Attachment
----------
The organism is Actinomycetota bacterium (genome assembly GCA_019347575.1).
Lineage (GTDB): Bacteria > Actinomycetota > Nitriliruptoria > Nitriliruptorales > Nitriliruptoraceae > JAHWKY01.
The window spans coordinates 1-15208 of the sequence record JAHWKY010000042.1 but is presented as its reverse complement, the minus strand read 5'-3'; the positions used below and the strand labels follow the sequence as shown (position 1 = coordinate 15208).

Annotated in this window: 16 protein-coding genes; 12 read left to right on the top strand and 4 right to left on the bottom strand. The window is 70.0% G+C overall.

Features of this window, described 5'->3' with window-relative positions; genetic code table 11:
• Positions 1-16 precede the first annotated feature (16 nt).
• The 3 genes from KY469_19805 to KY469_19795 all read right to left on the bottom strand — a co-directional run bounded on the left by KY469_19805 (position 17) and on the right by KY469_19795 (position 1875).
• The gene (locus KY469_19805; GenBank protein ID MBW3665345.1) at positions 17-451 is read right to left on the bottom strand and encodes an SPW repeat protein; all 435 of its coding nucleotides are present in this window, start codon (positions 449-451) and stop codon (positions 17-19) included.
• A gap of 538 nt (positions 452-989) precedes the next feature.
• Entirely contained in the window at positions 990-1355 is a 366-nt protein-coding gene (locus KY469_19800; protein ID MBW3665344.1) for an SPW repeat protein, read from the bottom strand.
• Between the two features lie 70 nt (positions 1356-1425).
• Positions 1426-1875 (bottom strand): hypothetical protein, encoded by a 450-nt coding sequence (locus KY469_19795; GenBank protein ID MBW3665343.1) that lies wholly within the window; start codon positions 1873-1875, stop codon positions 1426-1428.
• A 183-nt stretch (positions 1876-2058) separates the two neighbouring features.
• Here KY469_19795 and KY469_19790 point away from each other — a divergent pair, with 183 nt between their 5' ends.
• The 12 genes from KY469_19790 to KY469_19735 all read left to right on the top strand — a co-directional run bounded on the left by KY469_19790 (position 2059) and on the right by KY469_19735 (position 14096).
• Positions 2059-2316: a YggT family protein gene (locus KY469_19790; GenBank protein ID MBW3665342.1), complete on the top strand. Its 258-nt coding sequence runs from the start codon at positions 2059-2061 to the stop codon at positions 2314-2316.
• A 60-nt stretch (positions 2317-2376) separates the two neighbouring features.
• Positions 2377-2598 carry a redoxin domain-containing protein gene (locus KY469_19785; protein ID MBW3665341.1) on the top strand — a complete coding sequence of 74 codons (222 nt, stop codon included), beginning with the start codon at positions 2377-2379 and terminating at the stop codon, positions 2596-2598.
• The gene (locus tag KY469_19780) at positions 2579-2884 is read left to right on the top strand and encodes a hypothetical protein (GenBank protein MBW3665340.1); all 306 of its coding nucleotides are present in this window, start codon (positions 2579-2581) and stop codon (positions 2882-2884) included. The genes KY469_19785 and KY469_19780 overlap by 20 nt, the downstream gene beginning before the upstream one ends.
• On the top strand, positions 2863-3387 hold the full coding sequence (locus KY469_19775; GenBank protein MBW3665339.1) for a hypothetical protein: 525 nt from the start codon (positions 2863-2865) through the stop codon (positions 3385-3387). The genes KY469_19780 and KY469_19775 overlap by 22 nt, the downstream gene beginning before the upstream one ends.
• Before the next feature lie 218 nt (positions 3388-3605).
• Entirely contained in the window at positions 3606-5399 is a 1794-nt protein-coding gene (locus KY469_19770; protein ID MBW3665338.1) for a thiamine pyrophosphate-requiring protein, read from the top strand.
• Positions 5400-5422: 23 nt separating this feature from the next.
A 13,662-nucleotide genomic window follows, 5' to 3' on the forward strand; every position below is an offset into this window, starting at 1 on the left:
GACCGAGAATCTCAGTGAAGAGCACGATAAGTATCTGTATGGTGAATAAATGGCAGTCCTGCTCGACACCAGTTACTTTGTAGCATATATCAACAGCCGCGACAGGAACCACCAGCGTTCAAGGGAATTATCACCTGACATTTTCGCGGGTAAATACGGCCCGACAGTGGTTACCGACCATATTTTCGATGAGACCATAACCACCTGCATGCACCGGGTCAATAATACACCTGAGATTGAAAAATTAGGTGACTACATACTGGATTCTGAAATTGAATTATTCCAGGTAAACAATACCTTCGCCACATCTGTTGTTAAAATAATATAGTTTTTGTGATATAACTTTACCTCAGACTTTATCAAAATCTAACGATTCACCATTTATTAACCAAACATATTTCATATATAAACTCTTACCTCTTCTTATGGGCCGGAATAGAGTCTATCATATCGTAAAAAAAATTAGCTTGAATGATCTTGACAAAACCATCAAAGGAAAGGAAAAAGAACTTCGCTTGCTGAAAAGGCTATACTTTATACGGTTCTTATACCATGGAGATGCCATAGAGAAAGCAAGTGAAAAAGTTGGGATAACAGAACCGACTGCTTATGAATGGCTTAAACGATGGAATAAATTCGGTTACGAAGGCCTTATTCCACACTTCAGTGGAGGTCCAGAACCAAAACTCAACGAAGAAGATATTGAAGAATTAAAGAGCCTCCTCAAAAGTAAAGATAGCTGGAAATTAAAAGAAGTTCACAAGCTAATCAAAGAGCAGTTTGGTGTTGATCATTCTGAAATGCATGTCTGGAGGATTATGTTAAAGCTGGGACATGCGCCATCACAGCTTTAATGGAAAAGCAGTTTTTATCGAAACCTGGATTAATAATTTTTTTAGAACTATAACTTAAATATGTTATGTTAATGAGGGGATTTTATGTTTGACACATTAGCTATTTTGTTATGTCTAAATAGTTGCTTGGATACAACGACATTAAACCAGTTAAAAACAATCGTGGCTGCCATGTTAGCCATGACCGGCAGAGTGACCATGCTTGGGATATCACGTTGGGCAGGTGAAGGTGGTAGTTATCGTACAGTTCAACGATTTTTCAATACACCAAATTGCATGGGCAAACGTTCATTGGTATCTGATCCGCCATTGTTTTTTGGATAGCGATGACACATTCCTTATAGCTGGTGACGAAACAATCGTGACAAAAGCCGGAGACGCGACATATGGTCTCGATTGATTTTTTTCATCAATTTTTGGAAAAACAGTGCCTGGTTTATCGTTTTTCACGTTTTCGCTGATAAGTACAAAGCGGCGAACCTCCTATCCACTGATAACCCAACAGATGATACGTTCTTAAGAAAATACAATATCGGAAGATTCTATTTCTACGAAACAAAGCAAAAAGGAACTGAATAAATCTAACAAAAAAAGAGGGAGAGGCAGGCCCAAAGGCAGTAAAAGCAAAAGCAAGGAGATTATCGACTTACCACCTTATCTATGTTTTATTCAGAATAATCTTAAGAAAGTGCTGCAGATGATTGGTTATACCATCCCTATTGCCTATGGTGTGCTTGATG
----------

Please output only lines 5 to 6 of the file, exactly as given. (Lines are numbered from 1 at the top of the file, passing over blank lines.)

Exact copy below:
Features of this window, described 5'->3' with window-relative positions; genetic code table 11:
• Positions 1-16 precede the first annotated feature (16 nt).